The Anchorage Assembly passed an operating budget worth about $530 million on Tuesday night. But, with only a slight rise over last year’s total, that amount will not mean any big tax increases for residents.
This year’s budget process was without major controversies, introduced by the administration of Mayor Ethan Berkowitz as essentially a continuation of its policies prioritizing public safety. That includes robust spending on boosting police and fire department staffing, as well as more emergency dispatchers. This year’s budget is $13.3 million above last year’s. The administration attributes that increase to rising labor costs and picking up diminished state spending on services.
The Assembly had relatively few amendments to the administration’s original budget. The most substantial was shifting around $735,000 to extend shelter services for homeless residents. The move makes permanent what have been emergency spending measures.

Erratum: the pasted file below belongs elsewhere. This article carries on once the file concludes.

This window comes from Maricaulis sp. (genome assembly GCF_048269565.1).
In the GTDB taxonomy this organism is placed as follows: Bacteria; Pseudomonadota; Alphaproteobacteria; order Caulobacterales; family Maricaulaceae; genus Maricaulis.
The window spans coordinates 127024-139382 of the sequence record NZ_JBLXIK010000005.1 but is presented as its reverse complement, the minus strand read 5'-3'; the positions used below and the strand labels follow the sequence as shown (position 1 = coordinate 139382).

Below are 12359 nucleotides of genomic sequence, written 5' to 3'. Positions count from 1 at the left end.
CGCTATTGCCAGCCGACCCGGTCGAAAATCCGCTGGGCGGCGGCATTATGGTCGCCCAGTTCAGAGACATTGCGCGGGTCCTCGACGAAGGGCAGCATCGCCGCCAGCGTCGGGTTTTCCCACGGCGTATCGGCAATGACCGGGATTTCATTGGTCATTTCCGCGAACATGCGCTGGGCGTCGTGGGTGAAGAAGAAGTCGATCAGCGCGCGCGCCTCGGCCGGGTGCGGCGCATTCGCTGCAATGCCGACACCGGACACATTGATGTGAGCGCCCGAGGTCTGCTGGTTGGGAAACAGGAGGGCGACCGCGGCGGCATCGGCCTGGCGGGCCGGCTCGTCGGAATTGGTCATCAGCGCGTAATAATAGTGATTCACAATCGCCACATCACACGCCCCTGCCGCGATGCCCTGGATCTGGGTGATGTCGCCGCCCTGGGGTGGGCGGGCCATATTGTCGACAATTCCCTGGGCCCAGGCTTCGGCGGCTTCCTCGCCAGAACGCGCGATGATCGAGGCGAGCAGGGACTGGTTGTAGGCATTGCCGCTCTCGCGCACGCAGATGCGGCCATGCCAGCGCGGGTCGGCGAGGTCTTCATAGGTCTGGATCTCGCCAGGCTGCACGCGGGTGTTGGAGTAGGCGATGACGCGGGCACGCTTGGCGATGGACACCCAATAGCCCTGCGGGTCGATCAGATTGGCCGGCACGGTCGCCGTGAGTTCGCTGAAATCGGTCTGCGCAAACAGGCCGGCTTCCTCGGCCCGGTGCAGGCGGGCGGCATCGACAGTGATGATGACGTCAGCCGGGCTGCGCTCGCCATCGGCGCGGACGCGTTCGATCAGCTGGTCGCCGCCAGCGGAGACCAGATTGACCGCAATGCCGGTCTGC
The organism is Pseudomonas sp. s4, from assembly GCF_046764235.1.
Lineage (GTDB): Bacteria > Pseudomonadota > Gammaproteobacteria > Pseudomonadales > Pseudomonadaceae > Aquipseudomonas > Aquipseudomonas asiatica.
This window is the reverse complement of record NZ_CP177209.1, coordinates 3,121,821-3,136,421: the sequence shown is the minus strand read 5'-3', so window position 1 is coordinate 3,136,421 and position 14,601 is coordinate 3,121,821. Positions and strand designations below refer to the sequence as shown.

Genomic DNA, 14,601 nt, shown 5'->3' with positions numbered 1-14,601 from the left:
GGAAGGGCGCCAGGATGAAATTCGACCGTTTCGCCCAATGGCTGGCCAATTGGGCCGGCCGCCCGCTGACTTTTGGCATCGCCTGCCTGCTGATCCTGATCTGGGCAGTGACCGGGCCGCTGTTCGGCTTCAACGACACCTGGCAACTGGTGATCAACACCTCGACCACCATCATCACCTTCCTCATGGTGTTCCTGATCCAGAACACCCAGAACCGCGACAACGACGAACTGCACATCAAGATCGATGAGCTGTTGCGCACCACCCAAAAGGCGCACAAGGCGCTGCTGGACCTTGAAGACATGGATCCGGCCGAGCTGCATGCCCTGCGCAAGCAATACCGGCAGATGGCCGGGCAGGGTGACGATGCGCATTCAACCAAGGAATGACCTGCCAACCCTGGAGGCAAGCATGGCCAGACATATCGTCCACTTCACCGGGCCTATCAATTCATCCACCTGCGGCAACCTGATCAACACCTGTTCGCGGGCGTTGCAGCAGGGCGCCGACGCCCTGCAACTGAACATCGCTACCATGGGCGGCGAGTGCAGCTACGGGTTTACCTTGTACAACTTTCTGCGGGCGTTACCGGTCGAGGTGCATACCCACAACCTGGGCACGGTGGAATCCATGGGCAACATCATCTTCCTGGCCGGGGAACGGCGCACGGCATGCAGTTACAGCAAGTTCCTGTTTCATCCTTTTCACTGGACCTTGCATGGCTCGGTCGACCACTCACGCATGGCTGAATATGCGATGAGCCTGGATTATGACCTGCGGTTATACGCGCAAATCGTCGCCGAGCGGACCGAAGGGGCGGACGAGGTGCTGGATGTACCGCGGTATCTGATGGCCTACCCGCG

“The intent here is that we continue this funding year over year, it becomes a part of our operations, so that we are housing vulnerable individuals, not just during cold weather months but all year long,” said Assembly Member Meg Zalatel, who carried multiple iterations of the amendment.
For property owners, the 2020 operating budget will increase taxes on a median-valued home by about $20.
Earlier in it’s meeting, the Assembly voted unanimously on two separate resolutions aimed at recognizing vulnerable populations within the city. The first acknowledged the municipality’s responsibility for protecting missing and murdered indigenous women. The second designates Nov. 20 of 2019 as Transgender Remembrance Day, drawing attention to trans and gender-nonconforming victim’s of violence.